Reproduction is the function by means of which new individuals are developed from portions of pre-existing living beings; and, although it is not generally so diffused throughout the body as the function of nutrition, but is delegated to special parts, yet it may be remarked that in many low forms of animal life, and some even of the higher vegetable forms, a large amount of reproductive power pervades the entire organism. Also, in the higher animals there exists an ill-understood connection between the reproductive organs and the nutrition of the body generally, which is of a twofold description; the nutrition of the body being importantly modified by the condition of these parts, and the minute peculiarities of all parts of the body being capable of transmission to the offspring.

Sensation is a psychical, and not a physical condition; but it is associated and bound up with changes in the body, the seat of which is the nervous system. The mind is not influenced by external objects, save when these irritate nerves or organs of sense into a state of activity, and the active condition, travelling along nerve-trunks, reaches the part of the brain with which the mind is specially and inscrutably linked. And not only is an active condition of the brain necessary to influence the intelligence by external objects, but a like active condition accompanies all emotion and every operation of the mind.

Movement of a voluntary description is accomplished by muscles receiving, through nerves, their stimulus to action from the brain, which in turn is stimulated in an unknown way by the will. Thus, the central nervous system is both the terminus to which messages from the organs of sense are sent, and that from which commands to the voluntary muscles proceed.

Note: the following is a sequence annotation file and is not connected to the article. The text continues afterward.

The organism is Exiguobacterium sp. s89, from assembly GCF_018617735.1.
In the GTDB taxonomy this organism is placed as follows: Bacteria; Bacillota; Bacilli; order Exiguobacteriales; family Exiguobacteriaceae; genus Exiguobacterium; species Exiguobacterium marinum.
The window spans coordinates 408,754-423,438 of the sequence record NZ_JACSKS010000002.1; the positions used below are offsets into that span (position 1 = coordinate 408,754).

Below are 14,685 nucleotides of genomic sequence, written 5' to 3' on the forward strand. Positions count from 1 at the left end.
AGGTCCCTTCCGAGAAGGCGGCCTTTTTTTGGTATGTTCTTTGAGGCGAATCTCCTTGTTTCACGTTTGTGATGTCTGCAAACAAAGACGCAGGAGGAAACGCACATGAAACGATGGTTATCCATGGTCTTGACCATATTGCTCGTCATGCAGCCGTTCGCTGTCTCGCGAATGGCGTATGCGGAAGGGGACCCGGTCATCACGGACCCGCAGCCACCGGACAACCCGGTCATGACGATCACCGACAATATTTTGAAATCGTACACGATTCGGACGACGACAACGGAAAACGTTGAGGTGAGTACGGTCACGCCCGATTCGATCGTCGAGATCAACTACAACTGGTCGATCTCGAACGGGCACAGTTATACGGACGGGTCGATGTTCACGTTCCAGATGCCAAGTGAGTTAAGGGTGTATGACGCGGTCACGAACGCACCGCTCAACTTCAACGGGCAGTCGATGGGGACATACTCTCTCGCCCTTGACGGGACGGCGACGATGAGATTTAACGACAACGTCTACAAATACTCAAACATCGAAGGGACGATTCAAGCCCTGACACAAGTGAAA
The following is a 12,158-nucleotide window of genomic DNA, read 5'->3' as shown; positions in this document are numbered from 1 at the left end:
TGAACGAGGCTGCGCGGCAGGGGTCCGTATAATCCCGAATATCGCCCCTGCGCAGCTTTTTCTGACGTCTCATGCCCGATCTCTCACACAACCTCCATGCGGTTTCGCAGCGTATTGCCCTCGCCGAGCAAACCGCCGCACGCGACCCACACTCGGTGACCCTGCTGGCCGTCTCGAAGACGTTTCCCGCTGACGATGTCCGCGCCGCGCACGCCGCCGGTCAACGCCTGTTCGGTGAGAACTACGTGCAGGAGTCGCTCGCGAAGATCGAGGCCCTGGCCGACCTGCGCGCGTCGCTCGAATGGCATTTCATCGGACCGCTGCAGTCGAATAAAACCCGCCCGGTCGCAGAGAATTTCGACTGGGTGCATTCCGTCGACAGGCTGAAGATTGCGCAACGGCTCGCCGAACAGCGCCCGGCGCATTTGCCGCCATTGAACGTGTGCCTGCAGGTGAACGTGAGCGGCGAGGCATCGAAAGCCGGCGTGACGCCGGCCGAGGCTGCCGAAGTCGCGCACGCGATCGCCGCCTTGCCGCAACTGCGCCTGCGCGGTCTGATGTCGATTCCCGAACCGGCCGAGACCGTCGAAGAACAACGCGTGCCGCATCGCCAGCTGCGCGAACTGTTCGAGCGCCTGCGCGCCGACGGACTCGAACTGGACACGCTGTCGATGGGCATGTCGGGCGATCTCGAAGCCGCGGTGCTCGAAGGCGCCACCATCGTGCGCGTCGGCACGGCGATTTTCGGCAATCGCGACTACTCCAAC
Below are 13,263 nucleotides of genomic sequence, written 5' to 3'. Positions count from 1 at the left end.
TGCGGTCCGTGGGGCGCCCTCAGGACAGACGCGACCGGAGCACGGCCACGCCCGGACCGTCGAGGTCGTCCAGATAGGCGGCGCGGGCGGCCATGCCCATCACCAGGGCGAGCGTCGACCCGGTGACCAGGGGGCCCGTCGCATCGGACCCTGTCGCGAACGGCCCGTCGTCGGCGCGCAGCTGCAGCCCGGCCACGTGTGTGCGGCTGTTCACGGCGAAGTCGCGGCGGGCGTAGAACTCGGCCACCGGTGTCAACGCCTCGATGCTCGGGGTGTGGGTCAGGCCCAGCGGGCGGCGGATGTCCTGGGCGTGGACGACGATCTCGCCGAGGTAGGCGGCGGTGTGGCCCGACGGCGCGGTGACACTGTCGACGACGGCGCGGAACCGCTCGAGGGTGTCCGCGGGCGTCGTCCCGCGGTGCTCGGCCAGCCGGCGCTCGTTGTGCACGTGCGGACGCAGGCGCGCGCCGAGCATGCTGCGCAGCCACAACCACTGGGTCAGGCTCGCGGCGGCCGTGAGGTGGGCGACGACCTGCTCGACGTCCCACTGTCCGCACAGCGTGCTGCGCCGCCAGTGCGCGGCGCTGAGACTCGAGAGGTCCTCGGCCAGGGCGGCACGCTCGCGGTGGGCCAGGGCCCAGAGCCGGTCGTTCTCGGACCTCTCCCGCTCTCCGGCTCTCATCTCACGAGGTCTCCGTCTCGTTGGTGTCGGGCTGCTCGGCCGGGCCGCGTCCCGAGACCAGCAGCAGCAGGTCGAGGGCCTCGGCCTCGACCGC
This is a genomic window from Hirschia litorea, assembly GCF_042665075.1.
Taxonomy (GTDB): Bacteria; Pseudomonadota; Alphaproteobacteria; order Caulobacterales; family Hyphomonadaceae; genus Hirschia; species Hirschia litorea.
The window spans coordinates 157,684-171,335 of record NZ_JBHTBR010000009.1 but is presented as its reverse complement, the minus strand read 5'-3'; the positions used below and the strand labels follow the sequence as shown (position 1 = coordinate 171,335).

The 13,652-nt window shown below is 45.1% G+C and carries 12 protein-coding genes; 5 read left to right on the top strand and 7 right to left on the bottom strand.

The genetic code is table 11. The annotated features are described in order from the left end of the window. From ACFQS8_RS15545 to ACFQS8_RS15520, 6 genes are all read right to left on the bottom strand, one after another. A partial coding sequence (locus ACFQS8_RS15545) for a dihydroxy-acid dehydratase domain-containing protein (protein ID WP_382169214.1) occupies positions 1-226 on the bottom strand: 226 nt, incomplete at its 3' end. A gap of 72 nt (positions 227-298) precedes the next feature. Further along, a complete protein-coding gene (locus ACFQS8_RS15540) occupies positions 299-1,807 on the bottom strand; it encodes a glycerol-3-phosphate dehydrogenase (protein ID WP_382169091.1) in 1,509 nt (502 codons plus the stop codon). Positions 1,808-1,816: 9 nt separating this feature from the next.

All sensory function, however, is not sensation, and all movement is not voluntary. The nervous system may receive an influence from without, and transmit it to groups of muscles, without intervention of any act of consciousness.

This is what is called reflex action (p. 178), and in such a case the part irritated, from which the nervous impulse starts, is still said to have sensibility, and the nerve to be sensory, although there is no sensation, and the movement is involuntary. Also, the property of response to irritation is not confined to the nervous system; structures may alter their shape or undergo other change on application of a stimulus, and this property is termed irritability. The active part of change of shape or movement probably in all cases consists in contraction, and is hence called contractility.

Irritability and contractility, although they may well be included under the terms sensory function and movement, are not, like sensation and voluntary movement, confined to animals. They are found in the vegetable world also; and it may be maintained with probability, that they are properties of every living part of every living being.